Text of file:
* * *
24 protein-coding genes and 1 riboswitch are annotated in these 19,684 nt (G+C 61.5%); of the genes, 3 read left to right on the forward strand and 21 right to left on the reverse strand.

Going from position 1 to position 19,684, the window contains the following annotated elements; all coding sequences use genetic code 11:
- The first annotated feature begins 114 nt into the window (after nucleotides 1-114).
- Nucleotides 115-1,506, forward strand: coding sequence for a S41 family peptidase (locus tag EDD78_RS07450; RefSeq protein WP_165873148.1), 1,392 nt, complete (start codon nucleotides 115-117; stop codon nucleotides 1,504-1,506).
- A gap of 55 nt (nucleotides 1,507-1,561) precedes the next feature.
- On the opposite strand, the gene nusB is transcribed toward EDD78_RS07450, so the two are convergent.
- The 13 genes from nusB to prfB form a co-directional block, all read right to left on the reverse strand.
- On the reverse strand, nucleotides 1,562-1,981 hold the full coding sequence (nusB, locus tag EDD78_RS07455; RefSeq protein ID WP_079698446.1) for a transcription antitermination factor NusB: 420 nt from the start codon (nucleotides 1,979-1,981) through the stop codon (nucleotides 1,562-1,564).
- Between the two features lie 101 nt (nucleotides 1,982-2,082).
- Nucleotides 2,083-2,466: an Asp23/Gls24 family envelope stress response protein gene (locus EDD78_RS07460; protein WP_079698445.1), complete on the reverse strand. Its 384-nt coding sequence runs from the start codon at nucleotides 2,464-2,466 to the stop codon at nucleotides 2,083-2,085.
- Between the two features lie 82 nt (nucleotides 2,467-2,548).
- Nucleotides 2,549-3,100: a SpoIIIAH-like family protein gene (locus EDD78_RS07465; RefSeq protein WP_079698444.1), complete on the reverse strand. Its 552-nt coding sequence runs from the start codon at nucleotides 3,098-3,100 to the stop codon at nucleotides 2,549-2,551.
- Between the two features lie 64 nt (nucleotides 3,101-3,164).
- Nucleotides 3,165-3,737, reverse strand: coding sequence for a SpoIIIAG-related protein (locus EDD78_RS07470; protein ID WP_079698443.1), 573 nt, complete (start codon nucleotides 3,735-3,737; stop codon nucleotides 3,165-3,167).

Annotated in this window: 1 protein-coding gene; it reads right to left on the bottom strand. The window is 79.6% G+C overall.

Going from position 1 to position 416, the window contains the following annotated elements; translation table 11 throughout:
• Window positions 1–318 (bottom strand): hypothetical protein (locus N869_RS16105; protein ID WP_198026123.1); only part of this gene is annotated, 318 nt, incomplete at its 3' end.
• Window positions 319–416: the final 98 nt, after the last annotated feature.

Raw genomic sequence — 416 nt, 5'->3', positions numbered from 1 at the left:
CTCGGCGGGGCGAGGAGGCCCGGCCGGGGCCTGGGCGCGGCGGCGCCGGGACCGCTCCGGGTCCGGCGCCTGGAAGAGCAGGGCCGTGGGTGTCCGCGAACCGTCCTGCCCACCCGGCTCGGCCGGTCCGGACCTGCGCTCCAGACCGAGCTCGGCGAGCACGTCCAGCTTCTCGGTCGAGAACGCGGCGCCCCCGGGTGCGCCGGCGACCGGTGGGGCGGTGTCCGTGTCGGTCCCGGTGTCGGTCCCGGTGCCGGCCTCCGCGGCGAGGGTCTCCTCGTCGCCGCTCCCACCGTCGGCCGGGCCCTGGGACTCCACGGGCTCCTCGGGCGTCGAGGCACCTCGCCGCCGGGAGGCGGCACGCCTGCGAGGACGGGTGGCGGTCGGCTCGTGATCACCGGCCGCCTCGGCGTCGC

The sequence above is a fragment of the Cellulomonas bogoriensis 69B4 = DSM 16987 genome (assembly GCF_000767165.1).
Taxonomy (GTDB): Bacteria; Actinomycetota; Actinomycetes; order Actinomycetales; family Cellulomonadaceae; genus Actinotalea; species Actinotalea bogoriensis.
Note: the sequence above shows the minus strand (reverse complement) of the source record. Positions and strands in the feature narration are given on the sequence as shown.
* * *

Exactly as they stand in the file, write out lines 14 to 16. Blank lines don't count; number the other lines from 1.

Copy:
- Nucleotides 3,165-3,737, reverse strand: coding sequence for a SpoIIIAG-related protein (locus EDD78_RS07470; protein ID WP_079698443.1), 573 nt, complete (start codon nucleotides 3,735-3,737; stop codon nucleotides 3,165-3,167).

Annotated in this window: 1 protein-coding gene; it reads right to left on the bottom strand. The window is 79.6% G+C overall.

Going from position 1 to position 416, the window contains the following annotated elements; translation table 11 throughout: